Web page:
Prithipal Singh

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Prithipal Singh
Personal information
Nationality Indian
Born (1932-01-28)28 January 1932
Died 20 May 1983(1983-05-20) (aged 51)

Prithipal Singh (28 January 1932 - 20 May 1983) was an Indian field hockey player nicknamed the “King of short corner” by hockey commentators.[1] He participated in the Olympic field hockey three times and each time he scored the highest number of goals as a single player. Singh was a player with sharp reflexes, and the tremendous strength in his long and powerful arms produced firmest and sticking shots which unfailingly fetched him goals and often the winners.[2] The Evening Post, New Zealand commented in 1961 that to face the fury of Prithipal's hit is to risk ones life.[citation needed] Another author commented that if Arjuna was the Maharathi of the Mahabharata war, Prithipal was the Maharathi of the International Hockey game.[citation needed] The first-ever Arjuna Award to a hockey player was conferred upon him in 1961, which was later followed by the Padma Shri in 1967.[2] Singh won Olympic medals in Rome (1960 silver), Tokyo (1964 gold) and Mexico (1968 bronze).

Early life and education[edit]

Singh was born on 28 January 1932 in the city of Nankana Sahib (now in Pakistan).[3] His father Sardar Wadhawa Singh Chandi was a school teacher as well as an agriculturist. Prithipal spent his childhood in the land of Nanak and took his early education at Nankanaa Sahib. After partition, the family had to move to East Punjab and Prithipal completed his M.Sc degree (in agriculture) in 1956 from Agriculture College Ludhiana.[3] Prithipal Singh was to teach there later when the College amalgamated into the newly created Punjab Agricultural University.[4] Singh also excelled in his studies and won merit scholarships for academic excellence. From 1950 to 1956, Prithipal represented Agricultural College Ludhiana Hockey team and was awarded “Roll of Honors” for his all-round achievements in sports and education.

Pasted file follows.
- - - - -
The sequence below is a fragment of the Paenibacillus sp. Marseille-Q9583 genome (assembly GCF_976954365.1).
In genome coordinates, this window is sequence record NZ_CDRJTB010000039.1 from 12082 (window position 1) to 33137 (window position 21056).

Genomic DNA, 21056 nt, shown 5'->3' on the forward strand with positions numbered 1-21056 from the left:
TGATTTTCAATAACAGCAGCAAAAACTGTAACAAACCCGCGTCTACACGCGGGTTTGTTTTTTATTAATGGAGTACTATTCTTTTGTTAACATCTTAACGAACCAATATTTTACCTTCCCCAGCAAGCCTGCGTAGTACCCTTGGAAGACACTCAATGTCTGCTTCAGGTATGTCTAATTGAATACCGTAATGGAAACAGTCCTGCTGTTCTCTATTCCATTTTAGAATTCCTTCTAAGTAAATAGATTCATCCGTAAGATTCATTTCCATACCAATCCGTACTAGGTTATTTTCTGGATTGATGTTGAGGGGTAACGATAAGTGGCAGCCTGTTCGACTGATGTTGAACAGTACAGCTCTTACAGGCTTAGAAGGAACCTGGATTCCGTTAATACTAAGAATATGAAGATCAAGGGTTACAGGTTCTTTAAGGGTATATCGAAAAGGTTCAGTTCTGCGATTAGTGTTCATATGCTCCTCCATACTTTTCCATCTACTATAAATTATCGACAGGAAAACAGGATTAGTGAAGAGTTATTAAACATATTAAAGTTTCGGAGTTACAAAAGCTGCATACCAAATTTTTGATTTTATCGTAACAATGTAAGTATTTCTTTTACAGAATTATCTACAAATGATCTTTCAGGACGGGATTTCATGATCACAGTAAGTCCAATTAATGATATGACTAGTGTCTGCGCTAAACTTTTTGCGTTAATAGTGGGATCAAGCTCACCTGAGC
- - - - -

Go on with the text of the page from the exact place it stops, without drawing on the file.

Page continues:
Hockey career[edit]

From 1950-54, Singh represented College Hockey team four times and he was selected the Captain of the team in 1955. He participated in the various national hockey tournaments from Punjab and won laurels in every match. After completion of his M.Sc in 1956, he joined Punjab Police as an Inspector and started playing from Punjab Police. In 1958, he played in Uganda, Kinya, Tanzania and Zanzibar and part of the Indian national field hockey team. In 1959, he participated in the Munich festival held in Germany where he was judged the best full back player in the world. The same year he toured the all the European countries.

During the Rome Olympics held in Rome in 1960, Singh carried out two hat tricks in the matches against Denmark and the Netherlands. He was remained the top scorer in the Olympics and was also judged the best full-back player. In the international hockey tournaments played in Ahmdabad in India, in the final match with Germany, Singh scored the clinching goals and thus defeated West Germany. He represented Indian Wanderers Hockey in 1961 that toured New Zealand and Australia and participated in the Asian games held in Indonesia in 1962. He had to resign from Punjab Police in 1963. He joined the Indian Railways Police and started playing for their team. Within two years, he was awarded the Railway Minister's Medal for being the Best Railway Sportsman.

Politics dictated the IHF selection committee which excluded Singh from the Indian field hy team in 1963. There was loud uproar in the Indian press which protested in unison: "Has Prithipal become so bad (unwanted player) after resigning from the Punjab Police?” The Indian Railway Police, however, began winning national tournaments.

While playing for Indian Railways, Singh won a vital link under the leadership of Charanjit Singh. He was included in the Indian field hockey team headed for the Tokyo Olympics in 1964, which regained the Olympic title at Tokyo after defeating their arch-rivals Pakistani team. Commenting on the performance of Indian team at Tokyo, Melville de Mellow wrote: "All played brilliant hockey, but as always some were superb: Prithipal Singh, who scored 11 of India's 22 goals in the tournament will be remembered particularly for he was like the Rock of Gibraltar".[5][6]